Oct 10, 2017 | By Benedict

Texas-based 3D printing company re:3D has installed a Gigabot 3D printer at the Fire Department of Magnolia, Texas. The 3D printer has been used to print some fire hydrant-shaped signage, as well as other functional bits and pieces.

It’s been four and a half years since we reported on the launch of the Gigabot, re:3D’s large-format (600 x 600 x 600 mm) 3D printer. Some Kickstarter-backed printer companies of that vintage have come and gone, but Texas-based re:3D is still going strong, having just set up one of its Gigabot 3D printers at the fire department in Magnolia, Texas.

At face value, fire stations don’t seem like they need 3D printers. After all, even the most ambitious flexible filament makers wouldn’t advocate 3D printing a firehose, and what else would the helmeted heroes need a printer for?

According to Magnolia firefighters, the answer is “quite a lot, actually.”

Back in 2011, the department fought the Riley Road Fire, one of the toughest blazes in recent years. It took 10 days to contain, and burned almost 19,000 acres.

The mass blaze brought up several issues. In addition to the destruction caused, the sheer scale of the fire brought about serious logistical problems: cell phone service was hindered by the flames and smoke, meaning many people had no means of communication.

And in a state of emergency, this a big problem: people need to know where to go, and they need to know fast.

As it were, many panicked locals (logically) went to the fire station for advice. Only there was virtually nobody there, because all the firefighters were out trying to tackle the blaze.

The Fire Department needed a way to convey messages simply and immediately, without the use of disrupted phone or internet services.

After the fire was over, the department thought about how they could be better prepared in future. One solution they proposed was the use of a big neon sign that would display vital information in front of Magnolia’s nine fire stations. This way, people could immediately find out what they needed to know.

To make it clear who owned this sign, the department wanted it to be displayed in between two large statues of fire hydrants. Of course, they didn’t have any large replica hydrants to hand, so they explored their options.

Fortunately, this is where they came across re:3D, a Texas business with exactly the right tool to make some giant hydrants: the Gigabot 3D printer.

“It was just a matter of scaling something up from, say, an inch tall to 99 inches,” said Assistant Fire Chief Chuck Grant. “And the Gigabot was able to do that for us.”

Since the department needed to 3D print 18 hydrants (two for each station), the outlay on a Gigabot was just about worth it. But to really get their money’s worth, the firefighters also considered other uses for the large-scale 3D printer.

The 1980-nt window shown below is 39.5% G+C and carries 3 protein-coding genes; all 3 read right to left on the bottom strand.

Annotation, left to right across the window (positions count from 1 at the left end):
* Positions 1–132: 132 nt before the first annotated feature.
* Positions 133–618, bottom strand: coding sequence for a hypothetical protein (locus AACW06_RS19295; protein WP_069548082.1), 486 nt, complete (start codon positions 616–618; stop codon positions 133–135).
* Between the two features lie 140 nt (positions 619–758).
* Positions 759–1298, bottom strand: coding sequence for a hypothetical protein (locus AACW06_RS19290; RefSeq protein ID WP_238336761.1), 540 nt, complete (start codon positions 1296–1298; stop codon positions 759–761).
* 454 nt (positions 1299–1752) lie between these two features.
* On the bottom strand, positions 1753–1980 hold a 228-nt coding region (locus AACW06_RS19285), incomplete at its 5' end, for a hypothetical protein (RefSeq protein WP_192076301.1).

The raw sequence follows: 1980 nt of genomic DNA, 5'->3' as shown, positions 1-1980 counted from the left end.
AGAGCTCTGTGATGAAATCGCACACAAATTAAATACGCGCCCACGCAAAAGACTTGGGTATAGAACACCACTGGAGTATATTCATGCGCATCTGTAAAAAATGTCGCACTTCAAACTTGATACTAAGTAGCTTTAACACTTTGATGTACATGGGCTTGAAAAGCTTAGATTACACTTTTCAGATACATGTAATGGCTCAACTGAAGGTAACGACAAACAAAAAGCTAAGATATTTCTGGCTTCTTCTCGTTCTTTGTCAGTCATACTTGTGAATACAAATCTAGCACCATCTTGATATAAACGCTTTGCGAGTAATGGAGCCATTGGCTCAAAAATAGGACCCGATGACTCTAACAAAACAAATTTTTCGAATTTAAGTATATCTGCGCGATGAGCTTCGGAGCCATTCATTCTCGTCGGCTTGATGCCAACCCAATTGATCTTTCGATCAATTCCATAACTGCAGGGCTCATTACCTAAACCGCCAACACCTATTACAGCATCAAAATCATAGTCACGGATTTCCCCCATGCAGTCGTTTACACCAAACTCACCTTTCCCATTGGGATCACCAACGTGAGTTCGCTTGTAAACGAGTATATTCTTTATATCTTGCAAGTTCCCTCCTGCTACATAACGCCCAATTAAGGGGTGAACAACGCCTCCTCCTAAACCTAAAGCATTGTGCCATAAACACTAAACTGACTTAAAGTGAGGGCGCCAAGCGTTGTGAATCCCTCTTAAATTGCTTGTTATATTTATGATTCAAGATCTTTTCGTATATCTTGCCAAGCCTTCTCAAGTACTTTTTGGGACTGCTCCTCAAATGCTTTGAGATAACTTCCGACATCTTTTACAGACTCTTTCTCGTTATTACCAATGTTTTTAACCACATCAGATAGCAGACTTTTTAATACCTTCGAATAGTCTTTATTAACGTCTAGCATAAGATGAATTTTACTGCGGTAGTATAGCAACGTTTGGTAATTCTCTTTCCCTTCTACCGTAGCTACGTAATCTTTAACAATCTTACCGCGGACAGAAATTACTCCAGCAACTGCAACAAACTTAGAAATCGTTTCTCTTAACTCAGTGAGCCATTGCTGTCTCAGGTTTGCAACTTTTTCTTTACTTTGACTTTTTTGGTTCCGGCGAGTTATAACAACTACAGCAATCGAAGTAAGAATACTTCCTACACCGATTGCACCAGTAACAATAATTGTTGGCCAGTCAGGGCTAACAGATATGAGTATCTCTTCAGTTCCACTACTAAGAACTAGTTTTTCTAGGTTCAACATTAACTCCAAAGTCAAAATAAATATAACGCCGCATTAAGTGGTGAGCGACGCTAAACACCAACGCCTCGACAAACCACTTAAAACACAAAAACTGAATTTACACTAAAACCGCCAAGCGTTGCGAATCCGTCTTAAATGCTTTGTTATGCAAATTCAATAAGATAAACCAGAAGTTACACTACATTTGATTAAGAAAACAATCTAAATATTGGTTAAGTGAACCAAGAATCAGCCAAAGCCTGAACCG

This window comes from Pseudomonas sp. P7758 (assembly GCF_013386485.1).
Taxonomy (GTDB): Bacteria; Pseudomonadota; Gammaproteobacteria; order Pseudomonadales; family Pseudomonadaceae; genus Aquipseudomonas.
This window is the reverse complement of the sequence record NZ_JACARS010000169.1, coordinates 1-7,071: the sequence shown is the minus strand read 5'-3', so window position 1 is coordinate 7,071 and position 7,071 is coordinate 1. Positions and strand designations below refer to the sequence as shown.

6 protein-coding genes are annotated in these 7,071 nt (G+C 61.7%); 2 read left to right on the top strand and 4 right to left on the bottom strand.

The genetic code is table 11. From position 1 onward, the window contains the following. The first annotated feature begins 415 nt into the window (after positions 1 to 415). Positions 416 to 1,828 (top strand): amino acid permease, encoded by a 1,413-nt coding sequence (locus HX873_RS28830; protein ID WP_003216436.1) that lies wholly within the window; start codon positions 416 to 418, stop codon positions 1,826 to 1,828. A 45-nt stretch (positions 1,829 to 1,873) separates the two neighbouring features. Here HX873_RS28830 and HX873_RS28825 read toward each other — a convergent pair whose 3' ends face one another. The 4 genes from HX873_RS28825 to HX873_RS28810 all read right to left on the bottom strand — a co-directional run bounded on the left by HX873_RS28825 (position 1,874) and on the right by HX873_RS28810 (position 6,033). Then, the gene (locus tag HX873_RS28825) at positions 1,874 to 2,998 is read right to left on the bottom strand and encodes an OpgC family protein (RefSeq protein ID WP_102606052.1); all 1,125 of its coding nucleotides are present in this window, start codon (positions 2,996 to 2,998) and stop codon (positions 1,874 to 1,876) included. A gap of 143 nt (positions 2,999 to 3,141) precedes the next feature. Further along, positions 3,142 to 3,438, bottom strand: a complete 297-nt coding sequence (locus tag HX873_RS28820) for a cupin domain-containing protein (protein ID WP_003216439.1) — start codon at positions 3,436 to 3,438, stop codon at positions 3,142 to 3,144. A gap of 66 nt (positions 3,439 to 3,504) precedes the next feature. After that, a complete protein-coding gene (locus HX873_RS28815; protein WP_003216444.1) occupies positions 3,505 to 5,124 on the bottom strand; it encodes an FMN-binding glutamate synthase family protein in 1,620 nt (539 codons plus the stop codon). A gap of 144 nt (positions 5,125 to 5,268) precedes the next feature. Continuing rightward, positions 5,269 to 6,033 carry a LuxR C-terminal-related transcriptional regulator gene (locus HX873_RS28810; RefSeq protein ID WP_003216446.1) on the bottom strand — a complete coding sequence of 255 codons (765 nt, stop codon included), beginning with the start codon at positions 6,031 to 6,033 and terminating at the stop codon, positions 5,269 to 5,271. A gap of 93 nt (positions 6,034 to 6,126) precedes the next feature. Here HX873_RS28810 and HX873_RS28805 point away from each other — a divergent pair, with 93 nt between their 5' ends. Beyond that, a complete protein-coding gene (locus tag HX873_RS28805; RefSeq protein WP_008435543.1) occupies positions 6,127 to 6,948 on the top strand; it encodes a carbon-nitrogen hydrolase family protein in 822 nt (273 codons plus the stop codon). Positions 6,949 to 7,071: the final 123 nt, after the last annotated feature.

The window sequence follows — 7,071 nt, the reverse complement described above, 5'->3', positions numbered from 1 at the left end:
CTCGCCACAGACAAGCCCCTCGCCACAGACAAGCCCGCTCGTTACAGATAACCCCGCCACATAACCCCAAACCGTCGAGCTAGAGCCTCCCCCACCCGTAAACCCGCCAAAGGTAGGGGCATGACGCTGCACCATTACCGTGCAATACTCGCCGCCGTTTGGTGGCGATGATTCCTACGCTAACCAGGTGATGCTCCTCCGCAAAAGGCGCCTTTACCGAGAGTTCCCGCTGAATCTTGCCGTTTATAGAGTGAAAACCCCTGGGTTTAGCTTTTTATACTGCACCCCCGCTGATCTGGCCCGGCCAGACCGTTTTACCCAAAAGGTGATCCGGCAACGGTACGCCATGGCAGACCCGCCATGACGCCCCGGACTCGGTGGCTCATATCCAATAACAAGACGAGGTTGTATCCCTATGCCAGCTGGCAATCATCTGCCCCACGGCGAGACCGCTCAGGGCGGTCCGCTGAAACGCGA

Interestingly, Grant eventually saw a perfect application for the additive manufacturing machine.

In order to ensure that its fire trucks are ready to go at all times, the Magnolia Fire Department puts RFID tags on all important equipment. This means that firefighters can use a computer to check that everything is onboard a truck before it’s taken out to tackle a fire. If anything is missing, the computer can see that the relevant RFID tag isn’t giving out a signal.

But the Magnolia Fire Department had been encountering problems with these tags: extreme heat and physical stress meant that RFID tags kept getting ripped off equipment.

With the Gigabit to hand, the department realized it could 3D print small plastic tag holders for the RFID tags. These holders can be printed in an easily adhesive material, and can even be tucked away in a place where they won’t be subjected to as much stress.

The department has also used 3D printing to make hangers for helmets, which allow the firefighters to store their headgear in a more convenient place in the truck.

Overall, having the 3D printer on site has allowed the Magnolia Fire Department to come up with immediate solutions to problems.

“Instead of going into the marketplace and kind of having to mold to what is available, we can meet our own needs by drawing our own parts and printing them,” Grant said.

See the department’s 3D printed handiwork in the videos below.



Posted in 3D Printing Application



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